When Yorkshire man William Wilberforce stood before the British House of Commons in 1789, slavery was still very much alive and well in the UK and her overseas colonies. It took some guts, then, to denounce the trade in human lives and freedoms as wretched and shameful. He asked for “cool and impartial reason”, and claimed that every single person in the House was guilty of compliance. Twenty years later, the Slave Trade Act of 1807 was passed, but the trade was not abolished until 1833. Wilberforce, by then retired from Parliament, died aged 76, just three days after hearing the the abolition act had been passed.

The lesson: If something’s worth fighting for, it’s worth being in it for the long haul

7. Quit India


India was the jewel of the British Empire, but enforced colonial rule could not last. When Britain refused to let India form its own government, Mohandas Karamchand Gandhi – leader of the Indian Independence Movement – sought to rally the people with this famous 1942 speech. In it, he urged the people of India to come together, and resist, without violence.

“Ours is not a drive for power, but purely a non-violent fight for India’s independence.”

A long five years later, Gandhi achieved his aims when India claimed its independence in 1947.

The lesson: Words will always be more powerful than a fist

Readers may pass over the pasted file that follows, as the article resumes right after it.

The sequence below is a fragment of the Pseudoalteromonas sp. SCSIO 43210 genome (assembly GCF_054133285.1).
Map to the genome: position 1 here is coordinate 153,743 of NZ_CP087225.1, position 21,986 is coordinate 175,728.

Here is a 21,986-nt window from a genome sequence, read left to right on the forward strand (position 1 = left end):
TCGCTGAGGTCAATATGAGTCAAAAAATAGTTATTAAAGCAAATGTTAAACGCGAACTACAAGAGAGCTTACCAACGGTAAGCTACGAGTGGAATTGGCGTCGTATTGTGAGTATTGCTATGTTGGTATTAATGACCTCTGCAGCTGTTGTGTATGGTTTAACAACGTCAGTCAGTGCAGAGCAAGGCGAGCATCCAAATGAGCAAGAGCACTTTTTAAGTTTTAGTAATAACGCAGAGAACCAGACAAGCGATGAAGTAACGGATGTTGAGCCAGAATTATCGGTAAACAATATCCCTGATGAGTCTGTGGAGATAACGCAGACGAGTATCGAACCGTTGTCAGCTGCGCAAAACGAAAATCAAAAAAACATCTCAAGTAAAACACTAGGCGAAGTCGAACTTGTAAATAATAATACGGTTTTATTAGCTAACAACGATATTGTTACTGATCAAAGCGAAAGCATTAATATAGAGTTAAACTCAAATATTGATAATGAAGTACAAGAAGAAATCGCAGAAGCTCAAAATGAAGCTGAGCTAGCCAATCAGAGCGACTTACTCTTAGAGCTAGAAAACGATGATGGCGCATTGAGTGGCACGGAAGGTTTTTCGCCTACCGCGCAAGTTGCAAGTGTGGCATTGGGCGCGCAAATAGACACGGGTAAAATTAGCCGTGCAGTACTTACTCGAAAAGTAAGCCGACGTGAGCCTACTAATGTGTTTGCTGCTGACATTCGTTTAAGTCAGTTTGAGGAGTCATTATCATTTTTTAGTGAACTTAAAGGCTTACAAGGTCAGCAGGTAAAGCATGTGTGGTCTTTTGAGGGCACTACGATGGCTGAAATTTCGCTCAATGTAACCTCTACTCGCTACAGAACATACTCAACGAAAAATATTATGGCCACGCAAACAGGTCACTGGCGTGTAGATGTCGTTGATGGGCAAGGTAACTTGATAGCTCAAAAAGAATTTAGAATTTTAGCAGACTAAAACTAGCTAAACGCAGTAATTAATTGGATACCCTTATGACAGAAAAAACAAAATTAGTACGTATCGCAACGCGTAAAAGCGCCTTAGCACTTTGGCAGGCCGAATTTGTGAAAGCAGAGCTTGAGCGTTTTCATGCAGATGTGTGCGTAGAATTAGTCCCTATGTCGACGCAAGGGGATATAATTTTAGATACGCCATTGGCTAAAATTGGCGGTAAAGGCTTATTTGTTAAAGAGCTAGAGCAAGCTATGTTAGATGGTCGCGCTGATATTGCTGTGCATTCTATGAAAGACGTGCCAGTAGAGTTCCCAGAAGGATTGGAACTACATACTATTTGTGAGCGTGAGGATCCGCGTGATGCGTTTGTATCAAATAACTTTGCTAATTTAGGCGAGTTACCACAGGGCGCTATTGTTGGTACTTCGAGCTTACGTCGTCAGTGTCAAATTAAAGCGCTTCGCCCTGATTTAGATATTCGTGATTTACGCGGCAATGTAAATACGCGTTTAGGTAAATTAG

8. The Decision To Go To The Moon


Delivered to a crowd at Rice Stadium, Houston on 12th September 1962, JFK’s address was designed to persuade the average American to support the effort to land a man on the moon. It was a resounding success, and simply historic in the scope and scale of the ambition it outlines. The payoff came on 20th July 1969, when Apollo 11 became the first manned mission to the moon, changing the game for good. A must-see for any manager or general trying to rouse the troops.

The lesson: The sky is no longer the limit

9. Barack Out

Barack Obama

A president with style, charisma and comic timing is a rare thing. Even more so these days. But, in his final speech at his last White House Correspondent’s dinner, Barry O is fantastic throughout, referencing Game of Thrones, shouting out Michelle and poking fun at his future. You’ll watch between your fingers though, as he hints that Hilary is a sure thing for the next presidency. Oh, and bill him for the mic. A masterclass in how to bow out with grace, even when everything seems like it’s going down the pan.

The lesson: Always leave in style

10. The Power Of Sport

Nelson Mandela